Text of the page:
Endoscopic Gastrocnemius Recession

  • Amol Saxena
  • Christopher W. DiGiovanniEmail author


Percutaneous techniques are becoming popular for treating many musculoskeletal conditions. Those developed for endoscopic carpal tunnel and plantar fascial release are currently among the most common. The reported benefits of endoscopic surgery include smaller incisions and shorter postoperative recovery time.1–3 Visualization with an endoscope may also decrease perioperative complications from scarring such as incisional irritation or neuritis, although the overall safety of these interventions has yet to be determined. An endoscopic means of gastrocnemius recession (EGR) has recently been popularized for correction of ankle equinus contracture as an alternative to formal open gastrocnemius release (OGR) or Achilles tendon lengthening.4–21 The OGR remains today’s gold standard for aponeurotic lengthening because of its proven record as a safe, rapid, and effective procedure. This open “slide,” however, can involve a large unsightly incision, which is particularly unpopular with young women, and can be associated with sural nerve scarring and neuritis.11,14,15,19,22 The EGR, an alternative percutaneous approach, has been sought in an effort to avoid those problems, but it has a significant learning curve, can be associated with poor visualization, and is somewhat instrument dependent.14,17 In consideration of its potential advantages and drawbacks, the authors have tried over the last several years to develop a safe and reliable endoscopic technique for gastrocnemius recession.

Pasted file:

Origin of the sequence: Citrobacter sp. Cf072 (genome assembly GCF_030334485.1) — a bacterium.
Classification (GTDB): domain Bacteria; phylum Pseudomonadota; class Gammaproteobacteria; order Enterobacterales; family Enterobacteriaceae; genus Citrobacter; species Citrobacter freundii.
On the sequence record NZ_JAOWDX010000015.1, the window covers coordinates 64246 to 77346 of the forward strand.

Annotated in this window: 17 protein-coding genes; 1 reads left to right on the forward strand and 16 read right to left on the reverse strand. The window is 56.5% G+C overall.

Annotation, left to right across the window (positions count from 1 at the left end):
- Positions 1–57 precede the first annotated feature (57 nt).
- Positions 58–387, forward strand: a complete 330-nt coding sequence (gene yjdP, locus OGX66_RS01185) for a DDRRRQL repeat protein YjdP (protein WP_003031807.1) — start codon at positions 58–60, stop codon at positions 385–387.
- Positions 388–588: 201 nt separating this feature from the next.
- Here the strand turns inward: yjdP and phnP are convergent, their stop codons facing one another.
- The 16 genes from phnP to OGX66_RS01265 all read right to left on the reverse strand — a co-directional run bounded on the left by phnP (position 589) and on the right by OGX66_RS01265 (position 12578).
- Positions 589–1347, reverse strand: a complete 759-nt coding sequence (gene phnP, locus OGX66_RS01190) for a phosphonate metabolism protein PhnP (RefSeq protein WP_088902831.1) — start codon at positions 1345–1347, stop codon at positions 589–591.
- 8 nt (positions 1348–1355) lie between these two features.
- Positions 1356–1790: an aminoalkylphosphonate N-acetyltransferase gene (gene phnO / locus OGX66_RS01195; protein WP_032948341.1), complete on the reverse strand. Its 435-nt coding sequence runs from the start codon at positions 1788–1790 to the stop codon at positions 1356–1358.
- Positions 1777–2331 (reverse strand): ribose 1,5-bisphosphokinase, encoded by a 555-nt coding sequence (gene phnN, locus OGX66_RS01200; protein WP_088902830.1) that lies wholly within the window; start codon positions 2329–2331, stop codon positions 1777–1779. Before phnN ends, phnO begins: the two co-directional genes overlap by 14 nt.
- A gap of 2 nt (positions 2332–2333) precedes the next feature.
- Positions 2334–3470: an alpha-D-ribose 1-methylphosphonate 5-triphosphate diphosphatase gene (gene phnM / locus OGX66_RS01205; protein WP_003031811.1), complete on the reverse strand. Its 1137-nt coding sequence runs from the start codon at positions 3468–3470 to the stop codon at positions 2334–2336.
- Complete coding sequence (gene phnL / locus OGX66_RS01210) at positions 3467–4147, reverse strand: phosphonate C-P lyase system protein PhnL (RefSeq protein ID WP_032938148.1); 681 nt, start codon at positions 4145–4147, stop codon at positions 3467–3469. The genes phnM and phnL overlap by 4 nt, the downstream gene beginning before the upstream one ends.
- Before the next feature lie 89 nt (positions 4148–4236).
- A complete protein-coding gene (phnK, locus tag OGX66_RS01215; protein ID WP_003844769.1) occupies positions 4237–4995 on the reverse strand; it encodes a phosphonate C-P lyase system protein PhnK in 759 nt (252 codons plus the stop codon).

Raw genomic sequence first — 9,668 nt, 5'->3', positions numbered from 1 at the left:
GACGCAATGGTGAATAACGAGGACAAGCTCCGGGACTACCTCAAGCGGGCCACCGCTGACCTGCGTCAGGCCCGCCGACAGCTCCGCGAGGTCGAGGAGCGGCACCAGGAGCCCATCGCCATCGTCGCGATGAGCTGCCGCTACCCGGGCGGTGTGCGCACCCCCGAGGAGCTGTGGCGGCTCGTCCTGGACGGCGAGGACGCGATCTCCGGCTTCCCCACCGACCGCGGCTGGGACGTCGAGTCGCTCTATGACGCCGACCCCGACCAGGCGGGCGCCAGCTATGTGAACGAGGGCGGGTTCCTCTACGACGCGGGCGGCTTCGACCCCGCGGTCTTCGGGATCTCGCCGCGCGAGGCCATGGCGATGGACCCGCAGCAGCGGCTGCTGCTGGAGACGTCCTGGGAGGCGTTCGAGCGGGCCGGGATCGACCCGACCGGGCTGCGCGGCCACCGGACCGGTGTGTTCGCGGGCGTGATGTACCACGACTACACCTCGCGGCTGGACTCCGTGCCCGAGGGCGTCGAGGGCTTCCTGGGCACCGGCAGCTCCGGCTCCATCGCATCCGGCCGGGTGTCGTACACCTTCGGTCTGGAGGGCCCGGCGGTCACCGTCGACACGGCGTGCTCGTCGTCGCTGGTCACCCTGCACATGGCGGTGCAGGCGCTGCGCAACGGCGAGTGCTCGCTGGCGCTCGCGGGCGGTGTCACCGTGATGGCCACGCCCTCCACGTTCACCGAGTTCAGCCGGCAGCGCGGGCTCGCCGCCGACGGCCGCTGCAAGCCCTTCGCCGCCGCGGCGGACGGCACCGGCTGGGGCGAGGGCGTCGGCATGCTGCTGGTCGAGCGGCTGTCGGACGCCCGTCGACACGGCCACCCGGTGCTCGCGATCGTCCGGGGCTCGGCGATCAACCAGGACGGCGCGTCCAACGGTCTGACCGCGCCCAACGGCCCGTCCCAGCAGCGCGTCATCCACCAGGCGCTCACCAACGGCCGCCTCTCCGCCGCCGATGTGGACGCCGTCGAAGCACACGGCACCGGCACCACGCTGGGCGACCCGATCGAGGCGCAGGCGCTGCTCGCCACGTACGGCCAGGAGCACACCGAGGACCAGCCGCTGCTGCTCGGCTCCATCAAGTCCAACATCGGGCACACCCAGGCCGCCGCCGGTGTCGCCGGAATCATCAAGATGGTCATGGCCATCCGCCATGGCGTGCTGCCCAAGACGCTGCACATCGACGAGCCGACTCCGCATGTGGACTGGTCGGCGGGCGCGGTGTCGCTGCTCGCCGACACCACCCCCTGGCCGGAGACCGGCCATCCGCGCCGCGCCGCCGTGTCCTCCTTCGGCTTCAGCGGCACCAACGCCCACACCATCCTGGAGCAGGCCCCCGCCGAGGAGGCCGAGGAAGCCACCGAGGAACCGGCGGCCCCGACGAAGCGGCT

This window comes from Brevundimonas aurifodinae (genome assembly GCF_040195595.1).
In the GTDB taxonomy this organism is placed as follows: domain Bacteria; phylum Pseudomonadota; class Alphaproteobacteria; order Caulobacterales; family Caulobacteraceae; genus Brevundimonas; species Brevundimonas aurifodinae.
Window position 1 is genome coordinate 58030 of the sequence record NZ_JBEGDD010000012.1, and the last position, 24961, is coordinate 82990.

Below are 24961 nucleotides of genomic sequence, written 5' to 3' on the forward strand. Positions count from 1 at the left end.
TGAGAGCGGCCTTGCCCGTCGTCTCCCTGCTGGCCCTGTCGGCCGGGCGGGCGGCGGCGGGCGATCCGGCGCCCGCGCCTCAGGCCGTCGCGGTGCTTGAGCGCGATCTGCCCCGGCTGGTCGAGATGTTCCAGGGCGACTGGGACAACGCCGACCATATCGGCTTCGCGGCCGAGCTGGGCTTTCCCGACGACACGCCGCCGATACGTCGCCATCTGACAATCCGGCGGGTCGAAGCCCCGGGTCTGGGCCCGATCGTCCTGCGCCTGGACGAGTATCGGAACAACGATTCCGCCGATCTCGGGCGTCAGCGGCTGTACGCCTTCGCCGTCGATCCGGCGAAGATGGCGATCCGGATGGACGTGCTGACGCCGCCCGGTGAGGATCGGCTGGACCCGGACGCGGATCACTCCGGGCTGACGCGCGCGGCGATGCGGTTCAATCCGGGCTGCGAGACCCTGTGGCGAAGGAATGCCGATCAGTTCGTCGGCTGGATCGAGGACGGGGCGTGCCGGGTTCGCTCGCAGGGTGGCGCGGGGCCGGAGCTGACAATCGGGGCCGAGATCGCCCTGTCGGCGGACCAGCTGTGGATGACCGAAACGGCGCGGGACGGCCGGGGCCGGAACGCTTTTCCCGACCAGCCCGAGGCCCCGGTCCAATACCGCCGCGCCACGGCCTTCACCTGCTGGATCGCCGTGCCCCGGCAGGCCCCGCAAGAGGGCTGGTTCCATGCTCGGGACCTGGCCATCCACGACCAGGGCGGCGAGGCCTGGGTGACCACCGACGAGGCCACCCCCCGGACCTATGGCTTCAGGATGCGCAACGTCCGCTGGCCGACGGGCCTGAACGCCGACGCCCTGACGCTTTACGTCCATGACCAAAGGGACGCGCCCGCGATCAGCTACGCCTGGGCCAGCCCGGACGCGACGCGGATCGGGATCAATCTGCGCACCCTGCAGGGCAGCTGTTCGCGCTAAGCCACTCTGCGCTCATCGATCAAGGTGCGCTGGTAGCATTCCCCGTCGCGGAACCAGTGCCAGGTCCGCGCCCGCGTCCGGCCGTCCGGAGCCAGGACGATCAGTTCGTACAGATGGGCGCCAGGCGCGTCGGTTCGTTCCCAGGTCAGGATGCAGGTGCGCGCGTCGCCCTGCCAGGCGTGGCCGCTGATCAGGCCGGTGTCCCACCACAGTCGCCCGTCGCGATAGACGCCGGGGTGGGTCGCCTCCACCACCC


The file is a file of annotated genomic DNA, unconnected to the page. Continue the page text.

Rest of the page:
Sural Nerve Medial Gastrocnemius Ankle Dorsiflexion Lateral Gastrocnemius Plantar Fasciitis 
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Copyright information

© Springer Science+Business Media, LLC 2010

Authors and Affiliations

  1. 1.Division of Foot and Ankle, Department of Orthopedic SurgeryBrown University Medical School, Rhode Island HospitalProvidenceUSA

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